“The Course of Empire” (2008 – 2009)



My images, use the ubiquitous tire fires as seen on the front page NY Times of the protests in Pakistan, are about the practice of burning tires in the street as a disruptive way to obscure visibility and stop business as usual. It is the act of resistance and desired  change. They are about the individual voice.

The series is based on Thomas Cole ‘s "Course of Empire" (1836) ,the key painting being “Destruction”, and influenced by Spanish Still life work..

They reference 20th century Western art icons as metaphor for our culture of ideas and its daily rejection by others.

They are allegorical still life of our times.

The compositions and titles, in some cases, are based on well -known works. The images using chairs reference the collaboration between Cunningham, Rauschenberg and Johns using the chairs that appear in  the dance “Soundings” (1969), "According to What” and "Watchman" (1964) by Johns and "Pilgrim" (1960) by Rauschenberg.

The chair has to do with dance, and negotiating movement, and non movement.

The chair, keeps us in one place, stops our choreography, the dance of life and the current changes at hand.

"Monogram" the Rauschenberg referenced is his most famous piece, the combine with the Angora goat and tire (1954) now become another image of defiance.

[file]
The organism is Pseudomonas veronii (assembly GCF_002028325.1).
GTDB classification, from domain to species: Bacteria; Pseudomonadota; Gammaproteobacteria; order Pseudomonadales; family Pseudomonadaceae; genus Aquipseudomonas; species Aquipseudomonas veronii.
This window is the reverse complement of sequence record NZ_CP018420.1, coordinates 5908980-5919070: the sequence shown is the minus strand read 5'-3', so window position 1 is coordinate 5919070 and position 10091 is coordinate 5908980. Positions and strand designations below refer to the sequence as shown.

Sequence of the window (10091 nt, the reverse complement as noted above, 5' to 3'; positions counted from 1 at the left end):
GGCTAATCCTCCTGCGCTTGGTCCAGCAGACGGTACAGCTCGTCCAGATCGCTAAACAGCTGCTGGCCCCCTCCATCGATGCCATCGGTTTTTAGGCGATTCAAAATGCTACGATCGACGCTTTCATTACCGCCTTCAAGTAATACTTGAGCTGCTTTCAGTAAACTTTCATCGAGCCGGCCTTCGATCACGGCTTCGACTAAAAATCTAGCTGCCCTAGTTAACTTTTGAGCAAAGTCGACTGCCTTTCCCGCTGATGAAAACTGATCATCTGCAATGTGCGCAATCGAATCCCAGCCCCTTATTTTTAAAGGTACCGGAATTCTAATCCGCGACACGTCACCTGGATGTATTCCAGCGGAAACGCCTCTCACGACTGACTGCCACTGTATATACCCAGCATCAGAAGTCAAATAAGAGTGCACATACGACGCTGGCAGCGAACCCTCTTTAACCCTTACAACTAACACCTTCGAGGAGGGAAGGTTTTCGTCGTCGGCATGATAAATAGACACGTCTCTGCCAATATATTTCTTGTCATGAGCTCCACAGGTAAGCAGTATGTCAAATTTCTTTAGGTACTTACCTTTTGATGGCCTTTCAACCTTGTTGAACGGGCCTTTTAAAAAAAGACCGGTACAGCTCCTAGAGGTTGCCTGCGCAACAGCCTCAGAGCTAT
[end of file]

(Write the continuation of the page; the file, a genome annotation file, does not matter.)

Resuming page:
They are small works as I wanted them so the viewer can only see them at a “distance”. Not enabling the viewer to "get close" by making them life size.

The "composite" of the images show a possible installation on the studio wall. I work and rework them individually and in relation to one another. 

The aim is to engage the viewer in both the title’s verbal association and it’s visual analogy. My hope is that the work will provide both surface and metaphorical readings that will connect the idea and the image. 

I wish to take representation beyond the thing represented, beyond a materialistic sense and have it function on other levels. At the same time, I want the image as interesting visually as it is conceptually.


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